“Mozart Ear”: Does it Explain the Great Composer’s Untimely Death?

mozart ear death
Robert Traynor
October 16, 2023
mozart ear

A watercolor drawing by Wolfgang Amadeus Mozart of his ear compared to an ordinary ear.

It is well known that Mozart had an ear for music.  What is not so well known is that he also had a condition of the pinna that has, over the centuries, become known by the eponym “Mozart Ear”.

According to Yamashita et al. (2011), Mozart Ear is an auricular deformity characterized by a bulging appearance of the anterosuperior portion of the auricle, a convexly protruded cavum conchae, and a slit-like narrowing of the orifice of the external auditory meatus. Some have described it as a fusion of the cura of the anti-helix with the cura of the helix.

There is ambiguity surrounding the concept of “Mozart ear,” which remains incompletely defined due to the lack of a comprehensive description of the disease or its treatment. The anomaly, alternatively referred to as “Wildermuth Ear” after Hermann A. Wildermuth, the neurologist who identified the defect, is associated with Wolfgang Amadeus Mozart and his son Franz. This congenital deformity is characterized by a backward-oriented helix, leading to a protruding ante-helix and altering the ear’s appearance.

Mozart’s cause of death at the age of 35 remains a topic of speculation with no direct medical evidence, autopsy, medical records, or preserved remains available for conclusive information. Although various possible causes of death have been suggested, including poisoning among other reasons, none have been definitively proven. Some studies, notably Wang et al. (2001), have indicated a potential link between the Mozart ear malformation and renal urinary disease. Their review suggested an increased occurrence of clinically significant structural renal anomalies among individuals with this ear malformation compared to the general population. Izzedine et al. (2004) proposed that the association between ear and kidney anomalies during embryonic development may be attributed to mesodermal induction, impacting the normal differentiation of both organs.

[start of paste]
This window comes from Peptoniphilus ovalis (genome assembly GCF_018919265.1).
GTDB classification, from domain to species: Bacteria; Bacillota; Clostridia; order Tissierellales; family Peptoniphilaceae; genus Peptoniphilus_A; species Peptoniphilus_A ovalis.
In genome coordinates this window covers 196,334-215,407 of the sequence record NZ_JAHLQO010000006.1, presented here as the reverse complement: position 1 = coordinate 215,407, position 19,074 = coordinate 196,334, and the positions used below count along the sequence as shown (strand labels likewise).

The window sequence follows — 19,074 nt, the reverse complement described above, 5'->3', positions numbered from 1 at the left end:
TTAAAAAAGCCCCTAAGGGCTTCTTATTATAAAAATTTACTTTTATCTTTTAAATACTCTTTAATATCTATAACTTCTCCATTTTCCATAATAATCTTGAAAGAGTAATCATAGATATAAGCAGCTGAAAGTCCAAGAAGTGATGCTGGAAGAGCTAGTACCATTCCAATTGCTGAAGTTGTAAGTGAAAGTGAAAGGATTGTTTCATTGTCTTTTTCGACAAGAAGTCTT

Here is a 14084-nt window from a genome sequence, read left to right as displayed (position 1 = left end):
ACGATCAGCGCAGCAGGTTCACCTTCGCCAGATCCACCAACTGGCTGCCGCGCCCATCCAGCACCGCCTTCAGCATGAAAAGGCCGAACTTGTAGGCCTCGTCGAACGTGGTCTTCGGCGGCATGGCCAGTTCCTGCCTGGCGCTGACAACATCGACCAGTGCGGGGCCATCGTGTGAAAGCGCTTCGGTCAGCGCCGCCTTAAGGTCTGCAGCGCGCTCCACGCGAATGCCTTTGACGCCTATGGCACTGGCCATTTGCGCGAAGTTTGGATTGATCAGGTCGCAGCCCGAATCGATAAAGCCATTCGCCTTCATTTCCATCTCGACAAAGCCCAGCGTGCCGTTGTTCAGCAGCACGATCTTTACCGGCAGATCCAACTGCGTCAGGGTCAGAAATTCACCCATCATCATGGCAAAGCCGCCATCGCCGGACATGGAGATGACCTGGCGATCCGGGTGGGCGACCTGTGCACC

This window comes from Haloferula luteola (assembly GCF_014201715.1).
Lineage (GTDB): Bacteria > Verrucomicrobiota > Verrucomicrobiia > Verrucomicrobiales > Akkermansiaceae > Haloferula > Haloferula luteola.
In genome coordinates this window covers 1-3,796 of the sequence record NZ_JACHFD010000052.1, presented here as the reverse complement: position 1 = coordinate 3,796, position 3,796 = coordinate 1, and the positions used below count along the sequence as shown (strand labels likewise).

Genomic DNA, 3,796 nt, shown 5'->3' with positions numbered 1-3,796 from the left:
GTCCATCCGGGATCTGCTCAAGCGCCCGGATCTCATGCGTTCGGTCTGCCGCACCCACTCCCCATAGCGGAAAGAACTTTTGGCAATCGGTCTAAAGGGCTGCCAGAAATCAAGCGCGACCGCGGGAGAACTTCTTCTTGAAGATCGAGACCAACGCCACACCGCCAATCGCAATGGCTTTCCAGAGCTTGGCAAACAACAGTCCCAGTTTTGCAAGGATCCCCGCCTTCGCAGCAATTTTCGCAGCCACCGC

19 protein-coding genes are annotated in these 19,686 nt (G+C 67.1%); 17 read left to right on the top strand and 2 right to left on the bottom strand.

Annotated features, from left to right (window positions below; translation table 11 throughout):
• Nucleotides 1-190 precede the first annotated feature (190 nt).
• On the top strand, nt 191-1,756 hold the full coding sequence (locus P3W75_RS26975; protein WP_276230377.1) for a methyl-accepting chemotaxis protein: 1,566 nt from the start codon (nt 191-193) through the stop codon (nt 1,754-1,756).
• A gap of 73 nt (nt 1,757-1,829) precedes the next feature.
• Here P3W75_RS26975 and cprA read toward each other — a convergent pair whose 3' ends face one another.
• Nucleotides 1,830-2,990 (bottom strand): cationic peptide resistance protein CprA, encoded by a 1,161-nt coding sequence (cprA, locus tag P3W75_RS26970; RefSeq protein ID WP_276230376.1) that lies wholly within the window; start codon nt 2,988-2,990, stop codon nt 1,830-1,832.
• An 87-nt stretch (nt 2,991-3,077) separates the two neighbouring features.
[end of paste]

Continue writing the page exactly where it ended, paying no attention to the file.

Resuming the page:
While other suggested causes of Mozart’s demise are possible, Karhausen concluded

“the risk of having a congenital anomaly of the urinary tract was a hundred times higher with an external ear anomaly [such as Mozart’s ear] than in the general population.”  

Unless significant new information is miraculously discovered, the exact cause of Mozart’s death will never be known, but renal/urinary tract disease is a distinct possibility.



Wakin, D. (2010). After Mozart’s death, an endless coda.  New York times.  Retrieved December 16, 2014:  http://www.nytimes.com/2010/08/25/arts/music/25death.html?_r=0

Stevenson, R. (2006).  Human Malformations and Related Anomalies.  Retrieved December 16, 2014:

Yamashita K., Yotsuyanagi T., Saito T., Isogai N., Mori H. &  Itani Y. (2011). Mozart Ear:  Diagnosis, treatment and literature review.  Ann Plast Surg. 2011 Nov;67(5):547-50.  Retrieved December 16, 2014:  http://www.ncbi.nlm.nih.gov/pubmed/21587051

Wang, R., Earl, D., Ruder, R., & Graham, J. (2001).  Syndromic anomalies and renal ultrasounds. Pediatrics. 2001 Aug;108(2).  Retrieved December 16, 2014:  http://www.ncbi.nlm.nih.gov/pubmed/11483842



Mozart, Wolfgang Amadeus, 1756-1791. Mein Ohr [und] ein gewöhnliches Ohr [My ear and an ordinary ear] : drawing, [n.p., n.d.] Water-color drawing; [n.p, n.d] 1 drawing : watercolor on paper:  Retrieved December 16, 2014:  http://kottke.org/13/07/mozart-had-weird-ears


About the author

Bob Traynor - Co-Host, This Week in Hearing

Robert M. Traynor, Ed.D., is a hearing industry consultant, trainer, professor, conference speaker, practice manager and author.  He has decades of experience teaching courses and training clinicians within the field of audiology with specific emphasis in hearing and tinnitus rehabilitation. He serves as Adjunct Faculty in Audiology at the University of Florida, University of Northern Colorado, University of Colorado and The University of Arkansas for Medical Sciences.


**this piece has been updated for clarity. It originally published on December 16, 2014


    1. Yes, it is original content put on this site. Thanks to your query, we’ve discovered that it has been republished elsewhere without attribution or permission. We are addressing that.

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